Mountain ranges and rivers can act as physical barriers that separate closely related species and keep them from cross-breeding. But the trillions of microbes in an animal’s guts could have the same role.
Robert Brucker and Seth Bordenstein, biologists at Vanderbilt University in Nashville, Tennessee, have found that the gut bacteria of two recently diverged wasp species act as a living barrier that stops their evolutionary paths from reuniting. The wasps have subtly different collections of gut microbes, and when they cross-breed, the hybrids develop a distorted microbiome that causes their untimely deaths.
“This is the most convincing evidence that the microbiome evolves with hosts over long time periods and might affect the speciation process,” says Bordenstein. The results are published in Science.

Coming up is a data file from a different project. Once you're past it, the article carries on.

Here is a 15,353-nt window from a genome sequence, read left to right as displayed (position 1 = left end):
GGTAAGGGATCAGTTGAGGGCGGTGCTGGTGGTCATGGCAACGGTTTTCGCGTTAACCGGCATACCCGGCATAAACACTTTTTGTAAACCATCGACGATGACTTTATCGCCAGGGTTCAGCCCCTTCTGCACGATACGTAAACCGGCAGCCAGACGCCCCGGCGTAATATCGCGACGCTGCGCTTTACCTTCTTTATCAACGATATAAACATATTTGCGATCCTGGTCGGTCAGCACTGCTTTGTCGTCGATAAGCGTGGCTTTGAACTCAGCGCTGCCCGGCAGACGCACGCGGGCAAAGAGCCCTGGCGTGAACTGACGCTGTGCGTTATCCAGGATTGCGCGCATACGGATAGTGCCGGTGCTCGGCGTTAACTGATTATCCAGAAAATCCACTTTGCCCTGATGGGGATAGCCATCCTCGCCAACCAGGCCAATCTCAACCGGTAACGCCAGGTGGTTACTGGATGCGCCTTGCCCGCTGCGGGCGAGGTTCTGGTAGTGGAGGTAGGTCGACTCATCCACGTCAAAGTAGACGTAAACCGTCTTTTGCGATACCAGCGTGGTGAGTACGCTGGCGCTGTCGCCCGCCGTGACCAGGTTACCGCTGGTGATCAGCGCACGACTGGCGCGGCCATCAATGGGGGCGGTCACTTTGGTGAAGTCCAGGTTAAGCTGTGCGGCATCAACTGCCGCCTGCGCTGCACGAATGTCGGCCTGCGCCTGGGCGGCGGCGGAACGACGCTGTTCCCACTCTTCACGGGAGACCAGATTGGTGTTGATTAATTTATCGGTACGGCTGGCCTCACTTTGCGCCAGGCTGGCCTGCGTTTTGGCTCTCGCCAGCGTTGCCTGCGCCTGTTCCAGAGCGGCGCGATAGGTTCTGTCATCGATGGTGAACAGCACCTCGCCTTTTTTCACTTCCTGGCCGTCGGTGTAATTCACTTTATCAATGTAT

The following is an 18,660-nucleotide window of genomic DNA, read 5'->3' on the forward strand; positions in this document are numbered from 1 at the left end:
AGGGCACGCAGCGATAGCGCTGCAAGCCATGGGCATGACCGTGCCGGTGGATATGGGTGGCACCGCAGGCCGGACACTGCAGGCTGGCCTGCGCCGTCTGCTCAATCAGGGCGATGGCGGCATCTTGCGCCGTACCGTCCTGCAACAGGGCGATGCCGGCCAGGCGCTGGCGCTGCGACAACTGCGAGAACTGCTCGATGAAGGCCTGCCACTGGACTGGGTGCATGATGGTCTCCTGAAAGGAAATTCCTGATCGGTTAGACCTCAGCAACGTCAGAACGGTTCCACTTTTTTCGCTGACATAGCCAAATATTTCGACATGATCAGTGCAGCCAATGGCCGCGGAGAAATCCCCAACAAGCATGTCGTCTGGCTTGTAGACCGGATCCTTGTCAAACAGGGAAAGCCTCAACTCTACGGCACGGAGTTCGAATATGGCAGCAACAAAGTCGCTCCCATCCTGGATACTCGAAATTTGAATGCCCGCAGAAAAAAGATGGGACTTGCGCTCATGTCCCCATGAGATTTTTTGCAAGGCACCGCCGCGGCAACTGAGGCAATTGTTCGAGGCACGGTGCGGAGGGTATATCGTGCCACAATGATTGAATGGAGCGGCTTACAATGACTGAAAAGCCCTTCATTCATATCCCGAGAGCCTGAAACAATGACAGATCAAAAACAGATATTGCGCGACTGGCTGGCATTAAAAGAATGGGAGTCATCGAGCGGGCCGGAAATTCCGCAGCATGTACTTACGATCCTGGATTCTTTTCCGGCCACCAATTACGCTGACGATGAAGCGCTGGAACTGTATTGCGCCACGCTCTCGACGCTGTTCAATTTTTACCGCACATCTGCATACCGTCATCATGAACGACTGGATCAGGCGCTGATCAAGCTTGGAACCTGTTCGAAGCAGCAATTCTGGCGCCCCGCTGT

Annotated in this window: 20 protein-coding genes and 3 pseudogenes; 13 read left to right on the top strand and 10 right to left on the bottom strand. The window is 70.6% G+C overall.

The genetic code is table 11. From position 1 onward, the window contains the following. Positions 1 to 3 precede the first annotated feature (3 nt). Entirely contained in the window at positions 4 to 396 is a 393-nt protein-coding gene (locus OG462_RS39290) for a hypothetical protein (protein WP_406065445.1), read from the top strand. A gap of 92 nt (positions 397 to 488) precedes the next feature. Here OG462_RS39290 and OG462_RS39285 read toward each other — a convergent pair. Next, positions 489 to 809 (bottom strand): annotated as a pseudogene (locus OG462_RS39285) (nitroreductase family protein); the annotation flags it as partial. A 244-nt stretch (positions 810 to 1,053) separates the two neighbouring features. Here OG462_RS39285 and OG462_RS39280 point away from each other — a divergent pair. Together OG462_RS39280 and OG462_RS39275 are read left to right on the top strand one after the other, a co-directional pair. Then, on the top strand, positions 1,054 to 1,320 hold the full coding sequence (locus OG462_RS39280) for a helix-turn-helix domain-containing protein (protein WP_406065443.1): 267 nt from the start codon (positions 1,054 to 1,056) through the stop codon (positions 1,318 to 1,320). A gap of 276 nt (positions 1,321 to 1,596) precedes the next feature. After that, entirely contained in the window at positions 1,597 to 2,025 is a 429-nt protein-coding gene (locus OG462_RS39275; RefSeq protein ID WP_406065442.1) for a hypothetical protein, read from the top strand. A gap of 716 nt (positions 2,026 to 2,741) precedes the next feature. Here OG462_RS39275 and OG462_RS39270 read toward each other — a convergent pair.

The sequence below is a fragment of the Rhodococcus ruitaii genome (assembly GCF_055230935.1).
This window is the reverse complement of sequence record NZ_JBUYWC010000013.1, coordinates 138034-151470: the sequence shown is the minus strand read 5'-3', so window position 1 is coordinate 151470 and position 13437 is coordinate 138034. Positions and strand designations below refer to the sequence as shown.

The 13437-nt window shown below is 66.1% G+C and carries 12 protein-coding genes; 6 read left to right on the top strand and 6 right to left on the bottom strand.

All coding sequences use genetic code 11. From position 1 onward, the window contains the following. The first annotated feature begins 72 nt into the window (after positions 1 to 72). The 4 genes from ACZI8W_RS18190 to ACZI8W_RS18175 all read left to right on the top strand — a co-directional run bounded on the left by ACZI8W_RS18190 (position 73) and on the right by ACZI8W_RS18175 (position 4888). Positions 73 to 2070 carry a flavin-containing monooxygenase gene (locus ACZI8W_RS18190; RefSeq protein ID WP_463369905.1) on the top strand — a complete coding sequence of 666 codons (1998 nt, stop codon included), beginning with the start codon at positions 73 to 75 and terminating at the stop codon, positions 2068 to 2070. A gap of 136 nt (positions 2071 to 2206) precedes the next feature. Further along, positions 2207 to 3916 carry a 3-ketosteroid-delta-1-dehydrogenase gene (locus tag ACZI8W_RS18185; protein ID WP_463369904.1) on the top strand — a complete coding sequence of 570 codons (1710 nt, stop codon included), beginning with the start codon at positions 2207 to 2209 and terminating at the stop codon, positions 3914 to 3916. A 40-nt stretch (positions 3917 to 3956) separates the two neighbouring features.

Jürgen Gadau, an evolutionary biologist at Arizona State University in Tempe, says that the microbiome is just one of many factors that drive the origin of species. “The important point is that microbes can change very rapidly,” he says — so they could very quickly enforce the separation of nascent species.
Written By: Ed Yongcontinue to source article at nature.com